Sharkie’s Machine: Vitali Klitschko Dispatches J.C. Gomez by TKO in Nine
By Frank Gonzalez Jr., exclusive to DoghouseBoxing (Mar 22, 2009)  
In a tiny boxing ring at the Hanns Martin Schleyer Halle in Stuttgart Germany, WBC titlist Vitali Klitschko (37-2, 36 KO’s) took on challenger (former Cruiser-weight champ) Juan Carlos Gomez (44-2, 35 KO’s). It was shown here in the States, compliments of ESPN2, who did a fair job covering the fight, in spite of a few annoying commercial interruptions.

Gomez and Klitschko are no strangers to each other’s styles as they have sparred in the past. Gomez
is a pretty good boxer and he did well in the first round, landing a few clean lefts after spending the first two and a half minutes in a pawing contest with Vitali, who was in feel-out mode, looking to see if there were any new wrinkles in Gomez game. Both had a good idea of how to beat the other but only one man had the power and inclination to make it happen.

Gomez won the first round because he landed the only noteworthy punches but after that, it was all Vitali Klitschko, who took charge with his long jab and follow up rights that were scoring more and more, round after round. Gomez was a game opponent and gave Klitschko a better fight than Sam Peter did last year. Gomez, a southpaw, used his right jab often to force Klitschko backwards and try to land his left in close. That worked in spots but Klitschko was finding Gomez easier to counter as the rounds went by. Gomez took a big shot to the right eye and it swelled. In the fifth round, another Vitali right opened a streaming cut over Gomez right eye. Klitschko issued a beating in the sixth, landing practically at will with thudding punches. He floored Gomez with a big right in the seventh and saw Gomez nearly turn his back on the fight in the eighth. But Gomez instead turned to fight and did so until being floored again in the ninth from another Klitschko right hand.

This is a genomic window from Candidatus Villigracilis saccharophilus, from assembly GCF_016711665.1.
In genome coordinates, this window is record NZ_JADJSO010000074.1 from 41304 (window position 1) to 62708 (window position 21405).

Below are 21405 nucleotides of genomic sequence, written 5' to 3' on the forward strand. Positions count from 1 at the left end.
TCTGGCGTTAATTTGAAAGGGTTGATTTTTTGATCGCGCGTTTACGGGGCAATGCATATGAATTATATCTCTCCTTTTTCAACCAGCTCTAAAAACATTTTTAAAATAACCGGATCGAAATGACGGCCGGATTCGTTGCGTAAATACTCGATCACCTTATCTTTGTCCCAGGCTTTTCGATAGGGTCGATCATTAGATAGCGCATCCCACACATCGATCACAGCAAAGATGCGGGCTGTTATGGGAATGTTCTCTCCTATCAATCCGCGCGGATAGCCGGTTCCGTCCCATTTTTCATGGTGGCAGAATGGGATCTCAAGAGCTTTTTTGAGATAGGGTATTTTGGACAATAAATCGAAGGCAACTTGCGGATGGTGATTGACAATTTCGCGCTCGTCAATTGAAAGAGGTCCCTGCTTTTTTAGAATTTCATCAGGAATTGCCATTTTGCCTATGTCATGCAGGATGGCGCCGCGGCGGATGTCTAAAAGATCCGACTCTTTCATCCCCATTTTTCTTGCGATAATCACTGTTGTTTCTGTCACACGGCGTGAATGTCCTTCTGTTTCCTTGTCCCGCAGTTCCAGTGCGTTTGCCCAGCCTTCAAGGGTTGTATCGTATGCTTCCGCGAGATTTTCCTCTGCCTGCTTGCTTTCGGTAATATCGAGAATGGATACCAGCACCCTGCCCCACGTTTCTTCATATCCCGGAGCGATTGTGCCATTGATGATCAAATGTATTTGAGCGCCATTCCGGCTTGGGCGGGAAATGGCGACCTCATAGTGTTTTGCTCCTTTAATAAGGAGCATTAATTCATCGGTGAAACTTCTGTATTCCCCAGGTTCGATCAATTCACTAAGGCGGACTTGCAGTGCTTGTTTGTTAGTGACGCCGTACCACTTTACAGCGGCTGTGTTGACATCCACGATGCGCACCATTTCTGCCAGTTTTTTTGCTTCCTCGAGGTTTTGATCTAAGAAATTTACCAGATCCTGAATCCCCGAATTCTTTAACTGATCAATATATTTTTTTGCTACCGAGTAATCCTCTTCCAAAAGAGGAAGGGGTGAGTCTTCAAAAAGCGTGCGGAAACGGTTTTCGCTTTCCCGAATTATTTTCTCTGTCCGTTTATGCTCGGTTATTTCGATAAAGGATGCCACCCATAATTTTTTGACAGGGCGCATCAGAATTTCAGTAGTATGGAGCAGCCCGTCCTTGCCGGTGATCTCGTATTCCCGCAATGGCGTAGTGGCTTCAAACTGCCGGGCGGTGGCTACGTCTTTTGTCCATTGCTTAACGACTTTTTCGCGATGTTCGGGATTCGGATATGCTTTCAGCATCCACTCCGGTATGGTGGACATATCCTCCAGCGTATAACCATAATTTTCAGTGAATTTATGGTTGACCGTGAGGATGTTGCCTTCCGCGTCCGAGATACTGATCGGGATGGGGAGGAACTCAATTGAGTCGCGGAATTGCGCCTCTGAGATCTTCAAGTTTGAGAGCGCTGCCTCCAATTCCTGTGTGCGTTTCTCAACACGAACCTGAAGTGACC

During another exchange in the ninth, Klitschko landed a left to the face and Gomez moved in to clinch. Gomez suffered a cut on his left eye and the ref took a point from Klitschko for an intentional head butt (?). I didn’t see any head butt. When action resumed, Klitschko landed a battery of punches that were wrecking Gomez, who smelling his own doom, fought back like a man. Soon enough, Klitschko landed a left followed by a wide right that put Gomez down again. After Gomez beat the count, Klitschko went for the finish and pummeled Gomez into the ropes, nearly through the ropes, when the referee stopped the fight. No controversy about that stoppage. The time was 1:49 of round nine.

* *

During the post fight interview, Klitschko spoke kindly of Gomez, saying he was a harder opponent than Sam Peter was and that Gomez took many big shots well and is a classy fighter. He didn’t call anyone out from what I could gather from the interpreted interview from German to English.

Congratulations to Vitali Klitschko in his first title defense since coming back last year. What’s next?